Clarke has suffered other problems on the home front. Two months before Clarke spoke at the RNC, an inmate died in one of his jails in Milwaukee after allegedly being deprived of water for a week. After the autopsy results were released, Clarke was further accused of calling the city medical examiner and threatening him, an accusation Clarke declined to comment on. The jail death has resulted in an ongoing criminal trial of three jail staff. Two have plead not guilty. Inmates said the man cried out for water before he died.

But Cockburn can reveal that there may be another reason for his political demise. It seems that he has for some time been conducting extra-marital affairs.

Clarke filed for divorce from his wife two weeks ago, on the day before this year's Conservative Political Action Conference. Since last year, he has been seen regularly with Hedieh Mirahmadi, a Muslim woman who has a job conducting sensitivity training with law enforcement agencies. According to her LinkedIn page, Mirahmadi was a consultant to the FBI from 2015 until June 2017.

Mirahmadi characterises her relationship as standard for a business manager to someone of Clarke's stature. But when asked to confirm or deny whether they were having an affair, Mirahmadi told Cockburn, 'well, he's filing for a divorce, so I don't think it's technically an affair. I don't really want to comment on the nature of our relationship.'

Posted by orrinj at 5:41 AM


GOP House Intelligence member says Russia did try to help Trump, his panel 'lost all credibility' to investigate (The Week, 3/13/18)

The U.S. intelligence community disagrees with that assessment, and said so again Monday, CNN's Erin Burnett reminded House Intelligence Committee member Tom Rooney (R-Fla.) Monday night. "They believed that the Russian intent was to hurt Hillary Clinton, but as it became clear that Donald Trump was a viable candidate, they then took it further," Burnett said. "They wanted to explicitly help Donald Trump. So you're saying you do agree?" "I believe there's evidence of everything that you just said," Rooney agreed. "But I also believe there's evidence to where they were trying to wreak havoc on both sides."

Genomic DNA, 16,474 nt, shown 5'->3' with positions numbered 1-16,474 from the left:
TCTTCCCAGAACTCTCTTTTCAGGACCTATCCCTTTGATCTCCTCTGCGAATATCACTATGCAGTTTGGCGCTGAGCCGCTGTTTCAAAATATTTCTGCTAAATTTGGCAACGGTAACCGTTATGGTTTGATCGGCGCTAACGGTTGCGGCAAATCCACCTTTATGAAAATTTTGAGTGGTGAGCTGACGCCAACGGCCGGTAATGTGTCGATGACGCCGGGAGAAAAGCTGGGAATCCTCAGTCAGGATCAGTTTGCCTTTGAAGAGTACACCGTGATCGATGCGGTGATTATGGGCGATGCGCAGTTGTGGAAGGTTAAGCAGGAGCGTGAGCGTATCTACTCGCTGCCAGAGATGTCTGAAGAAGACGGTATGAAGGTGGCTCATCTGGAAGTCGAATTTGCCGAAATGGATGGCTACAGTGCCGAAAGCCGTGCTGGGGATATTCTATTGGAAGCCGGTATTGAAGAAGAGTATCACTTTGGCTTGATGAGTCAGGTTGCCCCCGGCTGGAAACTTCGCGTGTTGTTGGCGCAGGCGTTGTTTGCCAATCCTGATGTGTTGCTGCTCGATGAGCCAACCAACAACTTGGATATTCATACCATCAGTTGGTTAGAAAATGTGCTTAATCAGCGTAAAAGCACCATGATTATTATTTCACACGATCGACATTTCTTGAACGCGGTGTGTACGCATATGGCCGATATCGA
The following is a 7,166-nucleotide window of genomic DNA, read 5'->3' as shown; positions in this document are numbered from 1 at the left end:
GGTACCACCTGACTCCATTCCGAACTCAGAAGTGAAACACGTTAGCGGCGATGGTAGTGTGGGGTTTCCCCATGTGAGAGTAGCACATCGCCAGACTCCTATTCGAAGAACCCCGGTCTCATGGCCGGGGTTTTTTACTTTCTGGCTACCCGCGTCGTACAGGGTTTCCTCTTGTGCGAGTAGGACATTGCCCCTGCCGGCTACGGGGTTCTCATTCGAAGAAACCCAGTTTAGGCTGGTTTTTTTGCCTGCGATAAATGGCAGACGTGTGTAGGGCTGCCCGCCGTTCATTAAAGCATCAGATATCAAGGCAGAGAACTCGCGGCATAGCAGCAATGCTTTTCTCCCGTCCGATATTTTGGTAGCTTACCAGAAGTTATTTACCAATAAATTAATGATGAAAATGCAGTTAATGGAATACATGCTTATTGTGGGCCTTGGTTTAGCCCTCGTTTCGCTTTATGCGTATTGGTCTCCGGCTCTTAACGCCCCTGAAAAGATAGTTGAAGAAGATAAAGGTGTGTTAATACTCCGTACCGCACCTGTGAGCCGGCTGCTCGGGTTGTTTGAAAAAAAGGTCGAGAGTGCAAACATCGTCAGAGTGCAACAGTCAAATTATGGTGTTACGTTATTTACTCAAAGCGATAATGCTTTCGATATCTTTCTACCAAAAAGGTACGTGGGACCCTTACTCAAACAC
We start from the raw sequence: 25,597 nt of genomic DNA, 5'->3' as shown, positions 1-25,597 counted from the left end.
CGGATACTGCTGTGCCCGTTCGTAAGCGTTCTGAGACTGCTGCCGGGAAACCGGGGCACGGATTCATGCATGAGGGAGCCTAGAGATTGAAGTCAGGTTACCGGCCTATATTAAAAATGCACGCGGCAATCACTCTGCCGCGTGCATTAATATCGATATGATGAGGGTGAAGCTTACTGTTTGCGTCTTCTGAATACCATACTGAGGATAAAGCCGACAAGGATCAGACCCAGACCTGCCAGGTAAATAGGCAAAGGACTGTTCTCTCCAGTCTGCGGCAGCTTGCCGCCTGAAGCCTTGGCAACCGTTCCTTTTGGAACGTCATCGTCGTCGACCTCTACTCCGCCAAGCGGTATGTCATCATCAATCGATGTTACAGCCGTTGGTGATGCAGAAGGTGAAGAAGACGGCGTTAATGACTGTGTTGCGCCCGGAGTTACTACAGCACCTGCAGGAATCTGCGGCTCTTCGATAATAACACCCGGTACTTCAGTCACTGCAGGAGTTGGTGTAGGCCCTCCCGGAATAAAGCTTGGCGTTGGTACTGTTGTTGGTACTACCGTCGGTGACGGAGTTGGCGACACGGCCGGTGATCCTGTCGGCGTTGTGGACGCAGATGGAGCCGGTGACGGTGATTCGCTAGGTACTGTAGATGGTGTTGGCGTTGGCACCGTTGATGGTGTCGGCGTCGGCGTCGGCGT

Rooney said his assertion is "not completely the opposite" of what Conaway said. "I think there were efforts to try to hurt Hillary and help Trump, but I think there was also the opposite, too," he said. Burnett asked why Republicans are wrapping up the House investigation with questions outstanding, and Rooney was frank. "We have gone completely off the rails, and now we're basically a political forum for people to leak information to drive the day's news," he said. "As you allude to, we have lost all credibility."

The Walls Are Closing In on Trump: Nunes' 'investigation' has shown Washington at its worst. It's been a pure exercise in protecting Trump, and a low point for the GOP's reputation as the party of national security. (Rick Wilson, 03.12.18, Daily Beast)

When secret agent man Devin Nunes raced to the White House to break a phony story of illegal and inappropriate surveillance from a mysterious "whistleblower," it turned out the super-secret intel he set his ass on fire to reveal came from... wait for it... the White House itself.  Ezra Cohen-Watnick and Michael Ellis, both employees of the White House, provided Nunes with top secret material outside the approved channels to push one of many of the White House's endless variations on the "no collusion--no puppet, you're the puppet" defense.

Nunes released a memo last month that tried and failed to bring the grown-ups' investigations to a halt, and to change the facts of why Carter Page and Trump campaign officials came under the baleful glare of the FISA Court. Spoiler: it wasn't the intelligence community helping Hillary Clinton. It was Trump's allies and family ass-deep in contacts, connections, communications, and coordination with Vladimir Putin's information warfare operation.  

To imagine for even one moment that every intelligence agency in this nation is wrong and that Devin Nunes, super-staffer Derek Harvey and the other partisans are right about Putin and Trump is beyond ludicrous. Harvey, a refugee from the Trump national security council purge executed by H.R. McMaster and John Kelly, is now the lead agent in the coverup by Republican members of the House. Nunes, while claiming to have recused himself, has remained deeply involved at all time in the coverup.

Posted by orrinj at 5:33 AM


Stormy Daniels Outmaneuvers White House, Gives Trump Ultimatum (Eric Boehlert, March 13, 2018, Share Blue)

Now, in a bold move that places more pressure on the White House, Daniels is offering to give back the $130,000.